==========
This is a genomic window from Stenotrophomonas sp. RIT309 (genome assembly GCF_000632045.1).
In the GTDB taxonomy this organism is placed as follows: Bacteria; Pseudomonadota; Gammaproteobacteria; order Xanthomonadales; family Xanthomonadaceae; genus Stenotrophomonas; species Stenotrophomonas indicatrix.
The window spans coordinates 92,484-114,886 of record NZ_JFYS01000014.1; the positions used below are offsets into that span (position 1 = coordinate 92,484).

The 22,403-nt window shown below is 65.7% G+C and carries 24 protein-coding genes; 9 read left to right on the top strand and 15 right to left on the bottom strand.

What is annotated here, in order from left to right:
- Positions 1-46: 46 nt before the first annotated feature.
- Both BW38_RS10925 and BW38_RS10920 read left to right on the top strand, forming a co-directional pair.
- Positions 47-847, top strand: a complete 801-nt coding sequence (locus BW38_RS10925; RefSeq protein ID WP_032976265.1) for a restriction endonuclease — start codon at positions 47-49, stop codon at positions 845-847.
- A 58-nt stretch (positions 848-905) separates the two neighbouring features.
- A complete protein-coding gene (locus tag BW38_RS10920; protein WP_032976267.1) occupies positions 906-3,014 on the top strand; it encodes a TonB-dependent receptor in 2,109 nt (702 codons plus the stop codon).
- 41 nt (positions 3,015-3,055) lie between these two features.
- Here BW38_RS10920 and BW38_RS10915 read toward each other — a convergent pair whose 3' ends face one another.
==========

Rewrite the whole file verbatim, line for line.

This is a genomic window from Stenotrophomonas sp. RIT309 (genome assembly GCF_000632045.1).
In the GTDB taxonomy this organism is placed as follows: Bacteria; Pseudomonadota; Gammaproteobacteria; order Xanthomonadales; family Xanthomonadaceae; genus Stenotrophomonas; species Stenotrophomonas indicatrix.
The window spans coordinates 92,484-114,886 of record NZ_JFYS01000014.1; the positions used below are offsets into that span (position 1 = coordinate 92,484).

The 22,403-nt window shown below is 65.7% G+C and carries 24 protein-coding genes; 9 read left to right on the top strand and 15 right to left on the bottom strand.

What is annotated here, in order from left to right:
- Positions 1-46: 46 nt before the first annotated feature.
- Both BW38_RS10925 and BW38_RS10920 read left to right on the top strand, forming a co-directional pair.
- Positions 47-847, top strand: a complete 801-nt coding sequence (locus BW38_RS10925; RefSeq protein ID WP_032976265.1) for a restriction endonuclease — start codon at positions 47-49, stop codon at positions 845-847.
- A 58-nt stretch (positions 848-905) separates the two neighbouring features.
- A complete protein-coding gene (locus tag BW38_RS10920; protein WP_032976267.1) occupies positions 906-3,014 on the top strand; it encodes a TonB-dependent receptor in 2,109 nt (702 codons plus the stop codon).
- 41 nt (positions 3,015-3,055) lie between these two features.
- Here BW38_RS10920 and BW38_RS10915 read toward each other — a convergent pair whose 3' ends face one another.